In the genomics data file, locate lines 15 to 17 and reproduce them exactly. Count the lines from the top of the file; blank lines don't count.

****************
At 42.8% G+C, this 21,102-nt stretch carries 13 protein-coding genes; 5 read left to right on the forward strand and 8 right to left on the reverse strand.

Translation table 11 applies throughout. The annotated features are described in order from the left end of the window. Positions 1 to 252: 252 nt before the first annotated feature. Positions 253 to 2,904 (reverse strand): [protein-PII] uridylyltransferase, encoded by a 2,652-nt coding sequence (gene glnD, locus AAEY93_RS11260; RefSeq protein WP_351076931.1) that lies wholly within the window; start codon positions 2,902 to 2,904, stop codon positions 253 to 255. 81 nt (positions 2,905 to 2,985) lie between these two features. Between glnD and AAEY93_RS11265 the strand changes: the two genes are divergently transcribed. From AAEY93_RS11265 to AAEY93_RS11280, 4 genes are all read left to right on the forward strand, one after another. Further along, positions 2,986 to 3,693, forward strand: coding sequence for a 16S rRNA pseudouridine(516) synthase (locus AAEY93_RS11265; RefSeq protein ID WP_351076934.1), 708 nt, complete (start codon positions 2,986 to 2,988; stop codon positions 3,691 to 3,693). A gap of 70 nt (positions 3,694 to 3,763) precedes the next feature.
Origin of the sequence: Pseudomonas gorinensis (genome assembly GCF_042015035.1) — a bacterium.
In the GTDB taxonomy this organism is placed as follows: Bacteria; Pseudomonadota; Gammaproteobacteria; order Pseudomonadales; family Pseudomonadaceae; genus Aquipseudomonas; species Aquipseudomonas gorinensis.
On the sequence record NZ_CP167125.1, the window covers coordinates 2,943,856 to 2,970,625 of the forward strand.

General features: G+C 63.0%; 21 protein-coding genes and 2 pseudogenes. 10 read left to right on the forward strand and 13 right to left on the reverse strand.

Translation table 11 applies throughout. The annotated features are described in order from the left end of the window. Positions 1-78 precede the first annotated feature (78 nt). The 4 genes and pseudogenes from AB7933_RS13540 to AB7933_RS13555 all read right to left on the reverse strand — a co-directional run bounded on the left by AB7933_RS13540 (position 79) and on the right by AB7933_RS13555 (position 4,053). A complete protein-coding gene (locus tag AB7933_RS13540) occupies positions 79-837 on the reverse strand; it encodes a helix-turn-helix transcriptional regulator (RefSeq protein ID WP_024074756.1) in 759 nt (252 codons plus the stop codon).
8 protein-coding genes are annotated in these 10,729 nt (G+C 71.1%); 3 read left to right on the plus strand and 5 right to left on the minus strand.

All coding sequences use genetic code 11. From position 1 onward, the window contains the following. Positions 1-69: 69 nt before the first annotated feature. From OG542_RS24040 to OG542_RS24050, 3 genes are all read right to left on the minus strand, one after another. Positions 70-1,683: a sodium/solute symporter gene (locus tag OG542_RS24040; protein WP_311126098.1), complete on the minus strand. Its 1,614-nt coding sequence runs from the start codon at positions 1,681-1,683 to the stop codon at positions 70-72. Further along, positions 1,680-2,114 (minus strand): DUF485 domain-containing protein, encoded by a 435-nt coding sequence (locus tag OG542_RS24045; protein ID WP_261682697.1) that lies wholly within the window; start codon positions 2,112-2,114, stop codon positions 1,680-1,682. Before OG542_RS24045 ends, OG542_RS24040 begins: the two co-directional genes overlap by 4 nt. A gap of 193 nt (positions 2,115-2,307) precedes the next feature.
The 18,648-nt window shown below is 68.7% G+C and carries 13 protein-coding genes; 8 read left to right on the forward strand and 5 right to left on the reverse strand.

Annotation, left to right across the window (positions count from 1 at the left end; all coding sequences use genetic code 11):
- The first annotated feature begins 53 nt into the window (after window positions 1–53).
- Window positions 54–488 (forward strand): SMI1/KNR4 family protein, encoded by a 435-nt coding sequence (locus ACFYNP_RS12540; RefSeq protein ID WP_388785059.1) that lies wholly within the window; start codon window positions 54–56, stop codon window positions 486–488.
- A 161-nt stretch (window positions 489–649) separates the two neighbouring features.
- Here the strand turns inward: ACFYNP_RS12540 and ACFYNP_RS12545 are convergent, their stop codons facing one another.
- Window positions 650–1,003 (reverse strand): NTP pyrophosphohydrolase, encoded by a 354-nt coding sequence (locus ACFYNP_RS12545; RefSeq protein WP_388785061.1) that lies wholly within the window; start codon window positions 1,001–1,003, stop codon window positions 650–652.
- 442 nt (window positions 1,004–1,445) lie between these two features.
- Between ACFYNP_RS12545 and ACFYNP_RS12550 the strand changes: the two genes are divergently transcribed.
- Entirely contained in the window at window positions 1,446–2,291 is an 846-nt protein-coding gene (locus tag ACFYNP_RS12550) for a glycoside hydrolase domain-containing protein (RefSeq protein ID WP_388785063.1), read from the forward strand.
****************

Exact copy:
- Here the strand turns inward: ACFYNP_RS12540 and ACFYNP_RS12545 are convergent, their stop codons facing one another.
- Window positions 650–1,003 (reverse strand): NTP pyrophosphohydrolase, encoded by a 354-nt coding sequence (locus ACFYNP_RS12545; RefSeq protein WP_388785061.1) that lies wholly within the window; start codon window positions 1,001–1,003, stop codon window positions 650–652.
- 442 nt (window positions 1,004–1,445) lie between these two features.